Wednesday, May 27, 2015

Cultural Differences: Clothes

Ever the casual enthusiast, shortly after being assigned a sponsor last year, I inquired about the dress code. I was told that I was lucky, because in the IRM section we could wear polo shirts and slacks (pretty much what I've worn to work at every job I've had). Perfect! After arriving, I quickly noticed that I was one of the few people wearing polo shirts to work. In fact... people regularly jog or take morning walks wearing them. Fast forward many months. I got a terrible poison ivy rash on my arms, and in an effort to refrain from scratching, I wore a button down long sleeve shirt. I was complimented by someone in the Med unit for wearing such a nice shirt, because "you're normally just wearing a t-shirt." 

"Whoa whoa whoa!" I protested, "I'm normally wearing a POLO shirt."

"In India, we call those t-shirts too."

A quick internet search comparison between and shows the truth in this. Well... I made it half way through, why change now? It does make me wonder if people would notice if I started wearing regular t-shirts to work though... better not chance it.

Wednesday, May 13, 2015

Sounds of Chennai

Living in India is definitely an experience for all of your senses. Everything is more colorful, there are active spice mills on side of the street (and other less savory smells, from time to time), the food has more flavor, and, of course, there are a lot of sounds. 
Our house is situated on the corner of a medium-sized intersection (busy, but no street light), and we have a constant barrage of sound 24 hours a day. Horns, calls from chaiwallas (tea sellers), and other passing bike-based vendors (think cardboard recyclers, vegetable carts, or tailors) comprise the bulk of the cacophony. Add in the random parades, political drive-bys such as the one in the video, and religious processions... and things can be quite noisy. Sometimes fireworks go off, because "Hey, we had some fireworks and [maybe even] something to celebrate."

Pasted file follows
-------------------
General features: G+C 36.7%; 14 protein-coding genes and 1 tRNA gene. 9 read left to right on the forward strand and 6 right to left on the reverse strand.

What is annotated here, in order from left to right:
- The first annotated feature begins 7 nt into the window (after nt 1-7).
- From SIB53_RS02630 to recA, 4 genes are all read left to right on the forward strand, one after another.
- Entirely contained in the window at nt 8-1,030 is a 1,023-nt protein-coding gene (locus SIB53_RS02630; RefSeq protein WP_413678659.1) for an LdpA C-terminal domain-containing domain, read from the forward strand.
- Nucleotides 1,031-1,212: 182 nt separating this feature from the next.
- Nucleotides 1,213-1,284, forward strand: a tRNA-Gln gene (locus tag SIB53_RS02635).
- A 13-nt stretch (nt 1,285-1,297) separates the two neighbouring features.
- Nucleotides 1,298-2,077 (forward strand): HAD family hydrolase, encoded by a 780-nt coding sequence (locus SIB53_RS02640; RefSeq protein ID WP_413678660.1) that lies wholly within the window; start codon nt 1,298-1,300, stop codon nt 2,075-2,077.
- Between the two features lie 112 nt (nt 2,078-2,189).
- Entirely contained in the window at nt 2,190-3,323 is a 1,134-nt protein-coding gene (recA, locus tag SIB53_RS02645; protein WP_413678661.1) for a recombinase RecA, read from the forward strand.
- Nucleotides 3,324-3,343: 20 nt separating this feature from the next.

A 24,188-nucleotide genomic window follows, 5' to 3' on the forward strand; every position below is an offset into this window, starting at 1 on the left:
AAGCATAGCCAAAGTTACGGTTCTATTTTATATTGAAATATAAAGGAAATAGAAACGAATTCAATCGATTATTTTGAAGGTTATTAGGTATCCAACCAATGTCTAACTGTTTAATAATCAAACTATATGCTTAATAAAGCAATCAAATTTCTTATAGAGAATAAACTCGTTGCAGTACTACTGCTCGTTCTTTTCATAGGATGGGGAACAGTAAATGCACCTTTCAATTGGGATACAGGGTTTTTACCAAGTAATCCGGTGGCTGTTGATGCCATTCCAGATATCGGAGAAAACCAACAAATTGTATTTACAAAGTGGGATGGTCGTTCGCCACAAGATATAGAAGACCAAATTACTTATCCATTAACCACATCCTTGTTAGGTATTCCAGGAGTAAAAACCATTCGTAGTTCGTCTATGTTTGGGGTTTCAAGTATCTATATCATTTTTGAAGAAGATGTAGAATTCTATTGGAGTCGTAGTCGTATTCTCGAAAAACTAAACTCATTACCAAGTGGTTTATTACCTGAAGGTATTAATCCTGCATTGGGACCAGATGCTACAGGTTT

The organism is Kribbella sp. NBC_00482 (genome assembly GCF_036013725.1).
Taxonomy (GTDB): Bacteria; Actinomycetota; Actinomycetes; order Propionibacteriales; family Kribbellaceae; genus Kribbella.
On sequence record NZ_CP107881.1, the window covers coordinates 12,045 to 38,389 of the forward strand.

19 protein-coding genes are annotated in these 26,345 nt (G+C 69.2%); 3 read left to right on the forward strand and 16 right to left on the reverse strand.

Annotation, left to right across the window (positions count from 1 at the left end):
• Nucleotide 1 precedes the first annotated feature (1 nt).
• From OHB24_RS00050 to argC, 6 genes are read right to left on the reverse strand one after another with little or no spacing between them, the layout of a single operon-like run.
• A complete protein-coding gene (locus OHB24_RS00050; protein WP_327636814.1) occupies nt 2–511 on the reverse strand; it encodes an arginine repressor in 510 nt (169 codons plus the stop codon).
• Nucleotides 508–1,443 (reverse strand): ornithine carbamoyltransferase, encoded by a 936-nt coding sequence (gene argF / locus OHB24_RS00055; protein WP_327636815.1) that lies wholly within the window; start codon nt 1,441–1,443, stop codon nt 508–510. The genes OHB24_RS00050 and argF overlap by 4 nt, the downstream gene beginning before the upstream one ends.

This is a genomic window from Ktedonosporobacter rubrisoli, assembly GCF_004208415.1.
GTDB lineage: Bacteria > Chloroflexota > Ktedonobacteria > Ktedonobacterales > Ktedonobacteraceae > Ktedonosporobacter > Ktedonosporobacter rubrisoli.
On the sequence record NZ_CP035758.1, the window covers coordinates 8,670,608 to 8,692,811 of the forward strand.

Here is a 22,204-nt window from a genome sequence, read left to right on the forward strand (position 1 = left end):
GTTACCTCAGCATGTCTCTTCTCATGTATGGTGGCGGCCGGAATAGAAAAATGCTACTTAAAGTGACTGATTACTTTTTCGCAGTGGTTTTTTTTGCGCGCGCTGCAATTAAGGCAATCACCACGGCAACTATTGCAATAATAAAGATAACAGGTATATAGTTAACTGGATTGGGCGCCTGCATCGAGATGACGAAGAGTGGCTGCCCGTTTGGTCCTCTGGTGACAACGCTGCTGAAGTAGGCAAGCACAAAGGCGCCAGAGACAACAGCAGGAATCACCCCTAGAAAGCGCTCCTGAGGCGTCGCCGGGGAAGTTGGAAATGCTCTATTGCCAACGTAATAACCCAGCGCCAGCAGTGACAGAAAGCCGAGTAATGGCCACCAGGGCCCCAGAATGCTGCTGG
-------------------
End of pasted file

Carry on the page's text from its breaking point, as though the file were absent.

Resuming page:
Wednesday, May 6, 2015

Streaming Abroad

Consistently, the most important thing for incoming officers is immediate access to the internet. They say it's to check in with their family, so their spouse can keep up with her online-grad-school work, or any number of legitimate reasons, but let's face it. We all know it's because they want Facebook and Netflix. That's not an accusation, I was totally the same way.

Facebook works everyhwere, so that's not a problem, but Netflix has regional content blocking. Most of the people I talk to in the Foreign Service use Virtual Private Networks (VPNs) to bounce all of their internet traffic off a US based host to get around this (we are Americans afterall, it makes sense that we have access to American content, right?). However, I've slowly been converting people from VPNs to a much more appropriate "Smart DNS" service provided by Unblock-Us. VPNs are difficult to configure and use, can only be used by one device at a time (or require expensive network gear), generally cost more, and in most cases, are scarily unsecure. Unblock-Us works by changing who your computer, phone, whatever asks when it attempts to find the actual IP address of the website you've requested. So when you type in a web address, such as, it points you to servers in the US, rather than the regional servers for your location. For Netflix, this allows you to watch as if you were in the US, but is much faster than a VPN, since the data only has to travel from Netflix to you, rather than taking a stop at your intermediate VPN host first. In addition, Smart DNS service can be set up with literally any device or network gear, so you can use as many devices to watch Netflix on your home wireless connection as your bandwidth will allow.

Disclaimer: I've used Unblock-Us ever since moving overseas, and recommend it to pretty much everyone. After 11 months of suggesting it to people, I figured I might as well sign up as their affiliate, so everyone that signs up using my link above gives me a free month of service.